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California county's antibody study suggests 50-80 times more cases than official tally


It creates a 'difficult choice' about how to reopen the country

A health care worker offers a coronavirus test kit to a driver on Friday at the appointment-only San Gabriel Valley Airport testing site in El Monte, California. (FREDERIC J. BROWN/AFP via Getty Images)

The results of an antibody test study including thousands of residents in California's Santa Clara County suggests that there have been tens of thousands more COVID-19 infections in the county than officially reported, according to ABC News.

What the study found: The study tested 3,300 residents of Santa Clara County and found that between 2.5% and 4% of them tested positive for COVID-19 antibodies, indicating that they had been infected in the past and had possibly developed immunity.

From that result, researchers estimated that between 48,000 and 81,000 people in the county (population 2 million) have already gotten COVID-19. Currently, the county has officially recorded approximately 1,000 cases.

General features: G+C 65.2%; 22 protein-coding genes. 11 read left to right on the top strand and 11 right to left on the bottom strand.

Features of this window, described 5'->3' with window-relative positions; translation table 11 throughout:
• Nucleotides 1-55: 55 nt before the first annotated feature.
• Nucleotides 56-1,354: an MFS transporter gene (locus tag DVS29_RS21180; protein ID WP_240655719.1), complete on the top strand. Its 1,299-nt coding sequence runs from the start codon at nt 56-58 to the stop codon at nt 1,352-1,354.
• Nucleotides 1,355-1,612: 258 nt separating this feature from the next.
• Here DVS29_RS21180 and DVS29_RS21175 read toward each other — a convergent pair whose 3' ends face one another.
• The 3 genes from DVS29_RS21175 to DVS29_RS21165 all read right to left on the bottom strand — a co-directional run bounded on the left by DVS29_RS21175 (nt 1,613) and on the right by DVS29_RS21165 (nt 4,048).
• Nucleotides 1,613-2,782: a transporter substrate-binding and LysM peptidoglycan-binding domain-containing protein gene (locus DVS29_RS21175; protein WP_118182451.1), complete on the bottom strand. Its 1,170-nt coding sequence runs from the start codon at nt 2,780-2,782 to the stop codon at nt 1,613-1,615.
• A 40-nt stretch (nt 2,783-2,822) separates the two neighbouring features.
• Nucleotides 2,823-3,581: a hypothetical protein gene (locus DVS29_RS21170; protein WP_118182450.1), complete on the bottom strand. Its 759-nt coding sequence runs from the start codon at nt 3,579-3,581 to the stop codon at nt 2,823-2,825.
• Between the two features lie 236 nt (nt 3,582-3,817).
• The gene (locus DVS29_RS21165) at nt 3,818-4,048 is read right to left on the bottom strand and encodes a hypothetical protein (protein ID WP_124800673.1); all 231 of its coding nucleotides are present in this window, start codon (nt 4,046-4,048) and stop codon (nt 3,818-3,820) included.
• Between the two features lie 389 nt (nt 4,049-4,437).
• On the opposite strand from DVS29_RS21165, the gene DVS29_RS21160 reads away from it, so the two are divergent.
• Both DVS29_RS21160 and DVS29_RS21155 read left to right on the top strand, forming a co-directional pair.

What this could mean: This is just the latest data providing evidence that the coronavirus has spread far more broadly than we are able to confirm through COVID-19 tests, which are still scarce and typically only administered to those who are exhibiting symptoms.

"Our findings suggest that there is somewhere between 50- and 80-fold more infections in our county than what's known by the number of cases than are reported by our department of public health," Dr. Eran Bendavid, the associate professor of medicine at Stanford University who led the study, told ABC News' Diane Sawyer.

Other considerations: With this study, it's important to note that the use of online ads to recruit participants in the study could have skewed the sample some.

It's also not clear what level of immunity people with the antibodies have, and how long it might last. Assuming the antibodies provide some level of immunity, however, this study also indicates that potentially 95% of the country has not been exposed to the virus and therefore has no immunity.

As states prepare to gradually ease social distancing mandates and allow public life to resume normally, a lack of immunity in the population creates a possibility of coronavirus outbreaks once people start gathering again.

"[W]hat that means for things like, are we going to wait for people to get infected to get antibodies in order for them to get back to work ... knowing that well upwards of 90% of the population doesn't have antibodies is going to make that a very difficult choice," Bendavid told ABC News.

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